But how suitable is Harry Potter for children? Are the events and situations that are contained within the books and so graphically portrayed on screen and in thousands of homes on DVD really what we wish our children to be thinking about?

If we consider a précis of Harry himself, he begins his journey as an orphan. His parents have been killed by an evil wizard named Voldemort who is himself “killed” when he tries to cast the same curse on Harry as a baby. From there Harry is taken to live with his relatives who lock him in a cupboard until he is eleven, when he discovers he is a wizard and taken to a special school to develop his skills.

Over the next few years, aside from having to deal with puberty and girls, he is placed in a series of situations that are not what your average boy should face and against creatures that seem to be the basis of many kids nightmares. He has battled a giant snake which he kills by poking it’s eyes out with a sword and then slays, escaped from spiders in a forest which were instructed to eat him, competed against dragons and mermaids in a competition and then upon receiving his prize is whisked off to a cemetery where he witnesses Voldemort rise from the grave using Harry’s blood. He then is accused of being a liar and is tortured by Dolores Umbridge (a low-level political functionary, promoted beyond her abilities), sees his Godfather killed and has to feed poison to his mentor to ensure that they can continue to battle the evil of Voldemort (who we discover was also an orphan but with a slightly more sinister agenda).

Without going into the plot of every book in detail here, Harry’s life does not get much better until the final showdown with his nemesis which unfolds like any good vs evil conflict does with the inevitable (and disappointing) result.

There is no denying that Rowling has created a rich fantasy world which has encouraged children to start reading again, but the problem is the images she allows the mind to create. Children have notoriously vivid imaginations and to describe actions and deeds in such vivid detail is not healthy in the development of a young mind.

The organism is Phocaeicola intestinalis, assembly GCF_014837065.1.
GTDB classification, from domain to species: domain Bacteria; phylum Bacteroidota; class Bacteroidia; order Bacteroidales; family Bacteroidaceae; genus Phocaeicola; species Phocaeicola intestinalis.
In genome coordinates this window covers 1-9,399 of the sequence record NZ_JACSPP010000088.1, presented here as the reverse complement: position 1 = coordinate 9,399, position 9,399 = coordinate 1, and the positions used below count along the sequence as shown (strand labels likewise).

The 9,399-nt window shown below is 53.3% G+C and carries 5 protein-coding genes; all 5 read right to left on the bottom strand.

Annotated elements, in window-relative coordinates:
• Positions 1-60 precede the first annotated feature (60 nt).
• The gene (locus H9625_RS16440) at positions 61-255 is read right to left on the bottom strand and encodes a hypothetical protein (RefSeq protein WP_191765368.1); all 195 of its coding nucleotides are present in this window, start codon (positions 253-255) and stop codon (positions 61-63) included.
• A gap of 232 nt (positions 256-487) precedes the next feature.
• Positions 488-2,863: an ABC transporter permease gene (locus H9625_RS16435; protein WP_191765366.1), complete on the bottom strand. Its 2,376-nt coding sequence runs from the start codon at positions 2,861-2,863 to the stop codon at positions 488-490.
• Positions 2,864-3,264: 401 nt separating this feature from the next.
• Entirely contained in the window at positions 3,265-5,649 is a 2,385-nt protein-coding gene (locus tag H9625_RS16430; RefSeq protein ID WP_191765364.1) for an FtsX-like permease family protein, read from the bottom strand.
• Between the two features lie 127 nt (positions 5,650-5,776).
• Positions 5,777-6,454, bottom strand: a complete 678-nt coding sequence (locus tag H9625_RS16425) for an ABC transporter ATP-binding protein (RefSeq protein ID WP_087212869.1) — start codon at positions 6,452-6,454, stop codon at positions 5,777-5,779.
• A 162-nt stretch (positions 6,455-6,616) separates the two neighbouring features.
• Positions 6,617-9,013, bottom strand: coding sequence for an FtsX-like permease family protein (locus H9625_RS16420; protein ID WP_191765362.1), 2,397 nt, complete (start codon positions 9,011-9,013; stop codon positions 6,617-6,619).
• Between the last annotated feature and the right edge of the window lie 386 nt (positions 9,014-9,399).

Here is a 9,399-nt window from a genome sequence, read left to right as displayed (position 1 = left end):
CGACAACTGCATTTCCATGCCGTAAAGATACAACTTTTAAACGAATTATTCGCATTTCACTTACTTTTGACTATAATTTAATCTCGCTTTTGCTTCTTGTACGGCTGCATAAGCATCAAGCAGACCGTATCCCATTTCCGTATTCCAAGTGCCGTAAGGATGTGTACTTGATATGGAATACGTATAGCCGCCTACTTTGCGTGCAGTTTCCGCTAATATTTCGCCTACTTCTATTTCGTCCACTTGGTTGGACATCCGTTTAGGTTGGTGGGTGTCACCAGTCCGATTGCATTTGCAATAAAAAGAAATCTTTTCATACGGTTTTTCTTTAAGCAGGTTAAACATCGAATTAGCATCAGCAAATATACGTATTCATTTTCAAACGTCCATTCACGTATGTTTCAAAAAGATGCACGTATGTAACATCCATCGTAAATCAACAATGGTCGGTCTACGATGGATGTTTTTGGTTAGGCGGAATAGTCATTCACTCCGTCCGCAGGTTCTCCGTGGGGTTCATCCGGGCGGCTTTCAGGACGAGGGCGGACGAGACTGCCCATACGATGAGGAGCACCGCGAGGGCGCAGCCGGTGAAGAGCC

Whilst we have the requisite hero, we have a multitude of villains, not only in human form but in beings such as the Dementor who suck the soul of a victim and feed on positive emotions, forcing them to relive their worst memories. When even Rowling describes a creature she has created as “that absence of being able to envisage that you will ever be cheerful again. The absence of hope. That very deadened feeling, which is so different from feeling sad.”, it becomes easier to question whether this is the sort of literature we wish our children to read and the sort of movie that should be viewed by anyone under the age of fifteen.

Throw into the mix a blend of political satire (Ministry of Magic), racism with the prospect of “magical”ethnic cleansing (Muggles and Mudbloods), slavery (house elfs “serving” their masters) and the media product takes on a more tainted veneer.

Despite these misgivings, Harry Potter has become a global phenomenon.

The books have been translated into nearly every language available whilst the films have performed brilliantly at the box office since 2001. J.K Rowling has become very rich on the back of “the boy who lived” and is credited with writing a literary achievement that some have considered similar to the aforementioned Lord of the Rings. The difference, however, is that Tolkien did not write his books for children, they were originally intended for a more mature reader and have stood the test of time accordingly – with production finally due to start on Tolkien’s “Hobbit” prequel.

At best, Rowling (and her marketing department) have been responsible for a modern fairy tale and an increase in child literacy. At worst, she has condemned the children of the world to nightmares and a lifetime of psycho-analysis, a sobering thought when we consider the world we live in.

But at least we know how Joanne’s journey ends.

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4 responses

18 11 2010
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22 11 2010
Ryan Hayman

hey dave.

5 12 2010
David Burchd

This is *exactly* the type of literature I want my kids reading.

6 12 2010
clawhammertim

“…he world of Harry and his chums sits uneasily in my pantheon of suitability…”
really good bit of writing that. You are a thoughtful man in an unthoughtful land. glad your here, though!

@clawhammertim